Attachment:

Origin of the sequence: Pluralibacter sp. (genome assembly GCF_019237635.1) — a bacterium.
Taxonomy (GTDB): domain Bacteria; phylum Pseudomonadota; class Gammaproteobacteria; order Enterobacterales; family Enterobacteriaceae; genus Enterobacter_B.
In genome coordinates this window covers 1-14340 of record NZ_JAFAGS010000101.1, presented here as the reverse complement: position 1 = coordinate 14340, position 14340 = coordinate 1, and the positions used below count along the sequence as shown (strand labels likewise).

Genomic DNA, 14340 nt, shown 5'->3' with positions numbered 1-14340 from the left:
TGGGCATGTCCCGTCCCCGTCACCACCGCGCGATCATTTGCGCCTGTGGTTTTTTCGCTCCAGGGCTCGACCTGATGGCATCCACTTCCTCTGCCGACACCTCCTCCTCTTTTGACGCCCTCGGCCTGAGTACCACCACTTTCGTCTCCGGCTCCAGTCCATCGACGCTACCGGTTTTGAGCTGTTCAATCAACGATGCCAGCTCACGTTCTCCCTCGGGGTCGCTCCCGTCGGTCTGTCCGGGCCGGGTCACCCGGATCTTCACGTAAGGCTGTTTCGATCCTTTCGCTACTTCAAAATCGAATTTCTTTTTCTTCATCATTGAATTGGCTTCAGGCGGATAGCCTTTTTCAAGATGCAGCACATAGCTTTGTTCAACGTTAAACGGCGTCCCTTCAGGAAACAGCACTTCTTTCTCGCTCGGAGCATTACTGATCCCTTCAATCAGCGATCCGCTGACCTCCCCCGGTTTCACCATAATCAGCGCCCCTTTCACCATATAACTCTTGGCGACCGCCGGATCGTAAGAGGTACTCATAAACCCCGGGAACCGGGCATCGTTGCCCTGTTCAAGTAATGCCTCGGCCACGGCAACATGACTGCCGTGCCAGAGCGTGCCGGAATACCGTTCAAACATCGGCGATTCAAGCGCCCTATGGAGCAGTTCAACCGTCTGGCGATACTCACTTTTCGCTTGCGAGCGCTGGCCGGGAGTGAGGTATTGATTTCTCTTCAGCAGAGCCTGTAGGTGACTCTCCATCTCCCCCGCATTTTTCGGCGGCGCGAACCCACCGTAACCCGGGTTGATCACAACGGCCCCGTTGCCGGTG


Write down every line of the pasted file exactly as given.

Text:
Origin of the sequence: Pluralibacter sp. (genome assembly GCF_019237635.1) — a bacterium.
Taxonomy (GTDB): domain Bacteria; phylum Pseudomonadota; class Gammaproteobacteria; order Enterobacterales; family Enterobacteriaceae; genus Enterobacter_B.
In genome coordinates this window covers 1-14340 of record NZ_JAFAGS010000101.1, presented here as the reverse complement: position 1 = coordinate 14340, position 14340 = coordinate 1, and the positions used below count along the sequence as shown (strand labels likewise).

Genomic DNA, 14340 nt, shown 5'->3' with positions numbered 1-14340 from the left:
TGGGCATGTCCCGTCCCCGTCACCACCGCGCGATCATTTGCGCCTGTGGTTTTTTCGCTCCAGGGCTCGACCTGATGGCATCCACTTCCTCTGCCGACACCTCCTCCTCTTTTGACGCCCTCGGCCTGAGTACCACCACTTTCGTCTCCGGCTCCAGTCCATCGACGCTACCGGTTTTGAGCTGTTCAATCAACGATGCCAGCTCACGTTCTCCCTCGGGGTCGCTCCCGTCGGTCTGTCCGGGCCGGGTCACCCGGATCTTCACGTAAGGCTGTTTCGATCCTTTCGCTACTTCAAAATCGAATTTCTTTTTCTTCATCATTGAATTGGCTTCAGGCGGATAGCCTTTTTCAAGATGCAGCACATAGCTTTGTTCAACGTTAAACGGCGTCCCTTCAGGAAACAGCACTTCTTTCTCGCTCGGAGCATTACTGATCCCTTCAATCAGCGATCCGCTGACCTCCCCCGGTTTCACCATAATCAGCGCCCCTTTCACCATATAACTCTTGGCGACCGCCGGATCGTAAGAGGTACTCATAAACCCCGGGAACCGGGCATCGTTGCCCTGTTCAAGTAATGCCTCGGCCACGGCAACATGACTGCCGTGCCAGAGCGTGCCGGAATACCGTTCAAACATCGGCGATTCAAGCGCCCTATGGAGCAGTTCAACCGTCTGGCGATACTCACTTTTCGCTTGCGAGCGCTGGCCGGGAGTGAGGTATTGATTTCTCTTCAGCAGAGCCTGTAGGTGACTCTCCATCTCCCCCGCATTTTTCGGCGGCGCGAACCCACCGTAACCCGGGTTGATCACAACGGCCCCGTTGCCGGTG